As usual, instructors may wish to mix-and-match questions to suit their learning goals.

Time Required: 
depends upon implementation; minimum of 20-30 minutes for the literature discussion if students read an d answer questions outside of class
26 Mar 2019

Redox-switch polymerization catalysis

Submitted by Chip Nataro, Lafayette College
Evaluation Methods: 

I am really unsure at this point. I may use the 1FLO version of this as a series of exam quesitons, or I may have the students work on this literature discussion in class. Either way, I am excited to see what they will do with it.

Description: 

This is the full literature discussion based on a communicaiton (J. Am. Chem. Soc. 2011133, 9278). This paper describes a redox-switch yttrium catalyst that is an active catalyst for the polymerization of L-lactide in the reduced form and inactive in the oxidized form. The catalyst contains a ferrocene-based ligand that serves as the redox active site in the catalyst. This full literature discussion is an extension of the one figure literature discussion that is listed below. In addition to presenting all of the same questions as that learning object, this includes interpretation of the XANES spectra presented in the paper. It also asks the students to identify the monomer and polymer in the reaction of interest. A possible extension of this learning object would be to have students examine and take measurements from the crystal structure presented in the paper in order to support the apparently low electron count on the yttrium catalyst. The Covalent Bond Classification system for counting electrons is used in this learning object.

Corequisites: 
Course Level: 
Learning Goals: 

A student should be able to apply their knowledge to 

  1. describe and interpret a plot of conversion vs. time
  2. count electrons and determine valence states in organometallic compounds
  3. determine if an organometallic compound is an oxidizing or reducing agent
  4. decipher a first-order kinetic plot
  5. interpret XANES spectra to determine the valence of iron in the catalyst
Subdiscipline: 
22 Mar 2019

1FLO: Redox-switch polymerization catalysis

Submitted by Chip Nataro, Lafayette College
Evaluation Methods: 

I am really unsure at this point. I could certainly see this being used as a series of exam questions or have students take a few minutes to think about the questions individually and then have them share with a small group and present their thoughts in class. This is actively interpreting a figure from the literature with almost no context. As such, it is certainly going to be indicative of their understanding of other ideas and concepts.

Description: 

This is what I hope will be a new classification of learning object called a one figure learning object (1FLO). The purpose is to take a single figure from a paper and present students with a series of questions related to interpreting the figure. This literature discussion is based on a paper (J. Am. Chem. Soc. 2011, 133, 9278) from Paula Diaconescu's lab in which a yttrium polymerization catalyst with a ferrocene-based ligand can effectively be rendered active or inactive depeneding on the valence state of the ligand. The figure chosen from the paper shows the conversion of the monomer (L-lactide) to polymer over the course of time. During the reaction, the valence state of the ligand is changed and the rate of polymerization is significantly impacted. While the purpose of this LO was to limit consideration to a single figure, there is so much to mine from this communication that a companion literature discussion was developed to go into more of the details that were presented. Certainly this 1FLO can stand alone or be used in conjunction with the companion literature discussion. The Covalent Bond Classification system for counting electrons is used in this learning object.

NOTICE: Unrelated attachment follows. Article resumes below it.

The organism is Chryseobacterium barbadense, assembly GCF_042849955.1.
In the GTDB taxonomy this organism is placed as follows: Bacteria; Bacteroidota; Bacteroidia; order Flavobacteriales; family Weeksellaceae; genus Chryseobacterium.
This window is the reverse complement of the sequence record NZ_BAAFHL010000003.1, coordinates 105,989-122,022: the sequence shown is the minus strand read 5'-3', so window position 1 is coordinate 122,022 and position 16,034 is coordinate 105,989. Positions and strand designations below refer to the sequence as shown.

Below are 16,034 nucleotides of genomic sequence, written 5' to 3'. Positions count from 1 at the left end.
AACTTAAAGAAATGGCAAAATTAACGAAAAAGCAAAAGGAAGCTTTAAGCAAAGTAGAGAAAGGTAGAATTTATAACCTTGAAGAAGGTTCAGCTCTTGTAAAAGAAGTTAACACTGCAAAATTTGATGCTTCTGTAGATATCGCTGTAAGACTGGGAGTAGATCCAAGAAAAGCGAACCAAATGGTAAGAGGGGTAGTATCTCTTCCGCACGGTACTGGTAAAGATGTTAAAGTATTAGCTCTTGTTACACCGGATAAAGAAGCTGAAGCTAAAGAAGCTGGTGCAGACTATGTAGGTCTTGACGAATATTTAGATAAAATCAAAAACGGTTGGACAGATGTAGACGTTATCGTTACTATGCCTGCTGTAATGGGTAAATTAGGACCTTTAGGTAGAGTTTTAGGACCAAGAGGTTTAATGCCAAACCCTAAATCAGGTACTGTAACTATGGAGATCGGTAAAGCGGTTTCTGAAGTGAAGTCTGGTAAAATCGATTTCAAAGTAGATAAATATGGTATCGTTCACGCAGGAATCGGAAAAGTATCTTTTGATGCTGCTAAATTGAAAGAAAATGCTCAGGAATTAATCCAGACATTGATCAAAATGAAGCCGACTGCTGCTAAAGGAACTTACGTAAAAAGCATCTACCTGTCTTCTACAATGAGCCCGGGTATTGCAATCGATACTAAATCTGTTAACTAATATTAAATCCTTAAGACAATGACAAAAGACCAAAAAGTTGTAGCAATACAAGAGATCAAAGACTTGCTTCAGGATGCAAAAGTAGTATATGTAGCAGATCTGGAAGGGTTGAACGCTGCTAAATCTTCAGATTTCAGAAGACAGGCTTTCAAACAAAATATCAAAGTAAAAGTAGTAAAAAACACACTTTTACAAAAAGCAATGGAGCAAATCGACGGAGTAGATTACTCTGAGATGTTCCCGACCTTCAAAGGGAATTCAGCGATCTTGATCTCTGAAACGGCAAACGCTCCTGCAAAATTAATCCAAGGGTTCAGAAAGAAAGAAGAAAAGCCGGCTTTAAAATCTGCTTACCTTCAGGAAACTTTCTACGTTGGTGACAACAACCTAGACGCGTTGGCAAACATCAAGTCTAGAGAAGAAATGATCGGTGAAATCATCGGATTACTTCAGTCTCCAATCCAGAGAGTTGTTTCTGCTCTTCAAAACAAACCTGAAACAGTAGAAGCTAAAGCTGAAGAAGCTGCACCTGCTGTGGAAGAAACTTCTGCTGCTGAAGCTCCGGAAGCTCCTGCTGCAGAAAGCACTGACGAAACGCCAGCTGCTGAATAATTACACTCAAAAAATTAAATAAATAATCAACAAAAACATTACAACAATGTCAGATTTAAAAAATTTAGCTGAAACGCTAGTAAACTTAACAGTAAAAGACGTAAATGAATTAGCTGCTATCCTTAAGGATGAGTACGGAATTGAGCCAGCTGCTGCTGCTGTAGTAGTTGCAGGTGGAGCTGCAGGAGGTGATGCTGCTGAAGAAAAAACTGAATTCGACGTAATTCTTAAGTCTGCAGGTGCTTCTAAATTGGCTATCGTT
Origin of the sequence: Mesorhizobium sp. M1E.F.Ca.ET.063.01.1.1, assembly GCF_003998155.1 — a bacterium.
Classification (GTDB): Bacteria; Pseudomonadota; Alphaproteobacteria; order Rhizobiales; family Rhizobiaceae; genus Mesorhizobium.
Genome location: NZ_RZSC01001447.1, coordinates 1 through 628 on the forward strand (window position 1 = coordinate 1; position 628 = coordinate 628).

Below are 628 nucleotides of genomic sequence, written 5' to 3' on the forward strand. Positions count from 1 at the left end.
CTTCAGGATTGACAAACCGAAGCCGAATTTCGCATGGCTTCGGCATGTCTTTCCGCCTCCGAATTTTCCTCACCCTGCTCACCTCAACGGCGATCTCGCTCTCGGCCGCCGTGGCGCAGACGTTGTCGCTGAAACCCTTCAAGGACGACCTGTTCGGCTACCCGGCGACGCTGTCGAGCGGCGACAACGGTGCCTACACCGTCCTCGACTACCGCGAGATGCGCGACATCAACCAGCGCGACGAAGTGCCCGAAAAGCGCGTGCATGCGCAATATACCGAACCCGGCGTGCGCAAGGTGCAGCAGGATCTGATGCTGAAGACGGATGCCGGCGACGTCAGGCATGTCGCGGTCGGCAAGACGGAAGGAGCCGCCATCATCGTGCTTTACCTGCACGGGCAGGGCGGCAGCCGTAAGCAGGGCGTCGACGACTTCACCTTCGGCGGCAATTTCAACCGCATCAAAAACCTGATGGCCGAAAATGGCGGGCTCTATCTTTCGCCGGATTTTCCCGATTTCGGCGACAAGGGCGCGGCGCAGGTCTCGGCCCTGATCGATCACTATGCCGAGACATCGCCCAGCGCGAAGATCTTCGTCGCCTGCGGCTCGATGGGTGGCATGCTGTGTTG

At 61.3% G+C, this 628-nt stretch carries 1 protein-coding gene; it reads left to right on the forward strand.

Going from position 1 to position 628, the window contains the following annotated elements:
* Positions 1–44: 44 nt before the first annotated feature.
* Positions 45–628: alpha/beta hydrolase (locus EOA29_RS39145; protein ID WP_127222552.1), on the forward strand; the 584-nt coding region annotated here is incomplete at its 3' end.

Corequisites: 
Subdiscipline: 
Learning Goals: 

A student should be able to apply their knowledge to

  1. describe and interpret a plot of conversion vs. time
  2. count electrons and determine valence states in organometallic compounds
  3. determine if an organometallic compound is an oxidizing or reducing agent
  4. decipher a first-order kinetic plot
Course Level: 
Implementation Notes: 

I have yet to use this but I anticipate doing so in the fall. I hope it works as well as I think it can. It is such a simple plot and yet it is so rich in chemistry. I have a feeling I am going to have a very hard time containing myself to just this LO and not using the companion full Literature Discussion.

Time Required: 
Unknown but I think it could be as short as 15 minutes